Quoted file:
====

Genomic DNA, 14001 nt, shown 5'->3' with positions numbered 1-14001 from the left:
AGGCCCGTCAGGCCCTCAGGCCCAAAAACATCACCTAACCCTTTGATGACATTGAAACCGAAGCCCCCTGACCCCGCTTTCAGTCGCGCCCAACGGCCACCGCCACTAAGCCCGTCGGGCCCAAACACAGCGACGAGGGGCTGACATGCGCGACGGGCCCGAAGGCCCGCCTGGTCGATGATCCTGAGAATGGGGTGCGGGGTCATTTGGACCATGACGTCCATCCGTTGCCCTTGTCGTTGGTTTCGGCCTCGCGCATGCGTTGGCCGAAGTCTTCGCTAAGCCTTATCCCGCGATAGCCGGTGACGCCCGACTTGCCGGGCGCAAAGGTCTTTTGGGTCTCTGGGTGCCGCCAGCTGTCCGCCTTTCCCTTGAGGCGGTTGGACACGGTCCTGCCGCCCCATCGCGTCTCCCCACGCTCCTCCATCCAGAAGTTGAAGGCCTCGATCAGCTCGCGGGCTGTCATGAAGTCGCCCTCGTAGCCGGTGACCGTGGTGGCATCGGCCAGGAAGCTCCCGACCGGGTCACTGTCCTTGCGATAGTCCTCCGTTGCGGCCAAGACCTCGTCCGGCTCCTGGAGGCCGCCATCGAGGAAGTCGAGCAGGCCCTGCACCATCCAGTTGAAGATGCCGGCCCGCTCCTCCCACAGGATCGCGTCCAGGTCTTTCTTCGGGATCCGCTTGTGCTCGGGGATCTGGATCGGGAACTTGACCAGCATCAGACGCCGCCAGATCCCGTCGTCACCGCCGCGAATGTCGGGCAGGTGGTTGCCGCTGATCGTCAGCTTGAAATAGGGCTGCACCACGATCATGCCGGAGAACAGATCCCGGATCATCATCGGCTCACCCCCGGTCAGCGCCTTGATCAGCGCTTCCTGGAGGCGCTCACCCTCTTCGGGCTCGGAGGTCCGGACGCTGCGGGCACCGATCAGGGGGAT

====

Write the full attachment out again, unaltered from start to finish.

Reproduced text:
Genomic DNA, 14001 nt, shown 5'->3' with positions numbered 1-14001 from the left:
AGGCCCGTCAGGCCCTCAGGCCCAAAAACATCACCTAACCCTTTGATGACATTGAAACCGAAGCCCCCTGACCCCGCTTTCAGTCGCGCCCAACGGCCACCGCCACTAAGCCCGTCGGGCCCAAACACAGCGACGAGGGGCTGACATGCGCGACGGGCCCGAAGGCCCGCCTGGTCGATGATCCTGAGAATGGGGTGCGGGGTCATTTGGACCATGACGTCCATCCGTTGCCCTTGTCGTTGGTTTCGGCCTCGCGCATGCGTTGGCCGAAGTCTTCGCTAAGCCTTATCCCGCGATAGCCGGTGACGCCCGACTTGCCGGGCGCAAAGGTCTTTTGGGTCTCTGGGTGCCGCCAGCTGTCCGCCTTTCCCTTGAGGCGGTTGGACACGGTCCTGCCGCCCCATCGCGTCTCCCCACGCTCCTCCATCCAGAAGTTGAAGGCCTCGATCAGCTCGCGGGCTGTCATGAAGTCGCCCTCGTAGCCGGTGACCGTGGTGGCATCGGCCAGGAAGCTCCCGACCGGGTCACTGTCCTTGCGATAGTCCTCCGTTGCGGCCAAGACCTCGTCCGGCTCCTGGAGGCCGCCATCGAGGAAGTCGAGCAGGCCCTGCACCATCCAGTTGAAGATGCCGGCCCGCTCCTCCCACAGGATCGCGTCCAGGTCTTTCTTCGGGATCCGCTTGTGCTCGGGGATCTGGATCGGGAACTTGACCAGCATCAGACGCCGCCAGATCCCGTCGTCACCGCCGCGAATGTCGGGCAGGTGGTTGCCGCTGATCGTCAGCTTGAAATAGGGCTGCACCACGATCATGCCGGAGAACAGATCCCGGATCATCATCGGCTCACCCCCGGTCAGCGCCTTGATCAGCGCTTCCTGGAGGCGCTCACCCTCTTCGGGCTCGGAGGTCCGGACGCTGCGGGCACCGATCAGGGGGAT